Purpose: It is unclear whether habitual intake of soy or isoflavones induces long-term changes in the concentrations of blood lipids and glycaemia. We examined the associations of soy food and isoflavone consumption with changes in blood lipids and HbA1c concentrations over 5 years among Japanese adults.
Methods: This cohort study included 7252 subjects with no known history of major chronic disease at baseline. Soy intake was measured using a food frequency questionnaire; while the concentrations of serum lipids and HbA1c were measured using standard laboratory methods. We used multivariable linear mixed-effects models to examine the associations of changes in lipids and HbA1c concentrations with intakes of soy food and isoflavones.
Results: Among the participants, mean age was 61 years, 67% were females and median intakes of soy and isoflavones were 95.3 g/day and 47.4 mg/day, respectively. Soy food and isoflavone intakes were not associated with 5-year changes in blood lipids or HbA1c concentrations. However, stratified analyses showed inverse associations between fermented soy intake and serum lipids among obese/overweight subjects. In particular, intake of 20 g/day of natto was associated with a reduction of 1.4 (95% CI 0.3, 2.5) mg/dL in TC, 1.5 (95% CI 0.4, 2.6) mg/dL in non-high-density lipoprotein cholesterol, 1.0 (95% CI - 0.0, 2.0) mg/dL in low-density lipoprotein cholesterol and 4.0 (95% CI 0.6, 7.5) mg/dL in triglycerides.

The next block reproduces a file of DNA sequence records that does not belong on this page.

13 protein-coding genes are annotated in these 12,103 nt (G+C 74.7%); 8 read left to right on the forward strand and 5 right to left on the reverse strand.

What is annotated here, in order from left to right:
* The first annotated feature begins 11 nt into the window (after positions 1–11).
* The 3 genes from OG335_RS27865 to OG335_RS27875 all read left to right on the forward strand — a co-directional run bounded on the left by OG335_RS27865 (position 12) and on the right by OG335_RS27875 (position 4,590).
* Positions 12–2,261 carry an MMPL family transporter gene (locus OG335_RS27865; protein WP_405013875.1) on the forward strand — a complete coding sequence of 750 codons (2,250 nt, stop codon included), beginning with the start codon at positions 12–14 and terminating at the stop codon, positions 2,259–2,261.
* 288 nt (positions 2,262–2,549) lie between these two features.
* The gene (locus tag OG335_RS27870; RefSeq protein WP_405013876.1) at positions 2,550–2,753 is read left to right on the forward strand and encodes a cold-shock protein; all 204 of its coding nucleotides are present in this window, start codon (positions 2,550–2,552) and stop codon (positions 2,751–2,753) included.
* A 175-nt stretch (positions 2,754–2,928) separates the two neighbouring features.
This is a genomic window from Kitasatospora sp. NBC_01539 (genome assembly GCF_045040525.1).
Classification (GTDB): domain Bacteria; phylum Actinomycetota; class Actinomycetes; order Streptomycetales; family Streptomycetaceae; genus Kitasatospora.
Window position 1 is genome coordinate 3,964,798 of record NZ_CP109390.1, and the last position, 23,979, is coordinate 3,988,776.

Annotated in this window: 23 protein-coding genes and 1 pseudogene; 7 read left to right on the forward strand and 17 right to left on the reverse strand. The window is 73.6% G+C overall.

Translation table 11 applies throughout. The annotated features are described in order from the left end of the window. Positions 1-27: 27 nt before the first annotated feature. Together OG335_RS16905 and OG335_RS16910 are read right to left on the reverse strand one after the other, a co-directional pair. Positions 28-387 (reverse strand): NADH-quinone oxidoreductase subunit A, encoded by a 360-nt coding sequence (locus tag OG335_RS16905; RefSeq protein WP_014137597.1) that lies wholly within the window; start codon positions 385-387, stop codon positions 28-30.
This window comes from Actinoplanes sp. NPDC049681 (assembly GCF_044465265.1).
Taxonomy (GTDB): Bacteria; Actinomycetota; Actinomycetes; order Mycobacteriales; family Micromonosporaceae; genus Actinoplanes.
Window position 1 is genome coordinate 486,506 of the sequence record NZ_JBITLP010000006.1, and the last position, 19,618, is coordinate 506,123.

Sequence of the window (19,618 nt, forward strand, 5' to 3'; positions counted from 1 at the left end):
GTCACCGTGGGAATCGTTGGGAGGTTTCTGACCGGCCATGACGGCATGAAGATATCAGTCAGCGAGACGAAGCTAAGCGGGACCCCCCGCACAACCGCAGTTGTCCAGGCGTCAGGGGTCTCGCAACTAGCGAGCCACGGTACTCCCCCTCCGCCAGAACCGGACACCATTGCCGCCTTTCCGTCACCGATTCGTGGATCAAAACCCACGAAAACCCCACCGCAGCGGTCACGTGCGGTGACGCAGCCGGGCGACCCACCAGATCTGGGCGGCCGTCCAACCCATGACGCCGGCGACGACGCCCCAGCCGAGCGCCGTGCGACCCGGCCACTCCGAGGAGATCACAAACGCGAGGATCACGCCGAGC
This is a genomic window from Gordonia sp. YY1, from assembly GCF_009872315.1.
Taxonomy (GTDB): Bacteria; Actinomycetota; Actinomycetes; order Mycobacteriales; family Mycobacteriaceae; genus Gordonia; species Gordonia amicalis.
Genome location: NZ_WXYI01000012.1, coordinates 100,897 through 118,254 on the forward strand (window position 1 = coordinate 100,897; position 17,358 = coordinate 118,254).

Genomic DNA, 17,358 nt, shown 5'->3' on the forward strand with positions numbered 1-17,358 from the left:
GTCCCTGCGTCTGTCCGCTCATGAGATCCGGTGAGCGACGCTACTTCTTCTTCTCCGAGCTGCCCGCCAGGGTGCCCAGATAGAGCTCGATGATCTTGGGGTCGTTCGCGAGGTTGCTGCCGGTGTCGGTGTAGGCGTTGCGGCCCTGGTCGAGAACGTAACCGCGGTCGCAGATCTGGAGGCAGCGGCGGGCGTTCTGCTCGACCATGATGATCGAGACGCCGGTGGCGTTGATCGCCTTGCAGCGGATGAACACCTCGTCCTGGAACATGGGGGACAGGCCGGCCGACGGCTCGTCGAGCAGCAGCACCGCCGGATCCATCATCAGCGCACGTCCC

Conclusions: Overall, habitual consumption of soy or isoflavones was not associated with changes in serum lipids or HbA1c concentrations. The negative associations between intake of natto and changes in serum lipids among overweight/obese subjects deserve further investigation.
Keywords: Cardiovascular disease; Cholesterol; Diabetes; Dyslipidemia; Isoflavones; Soy.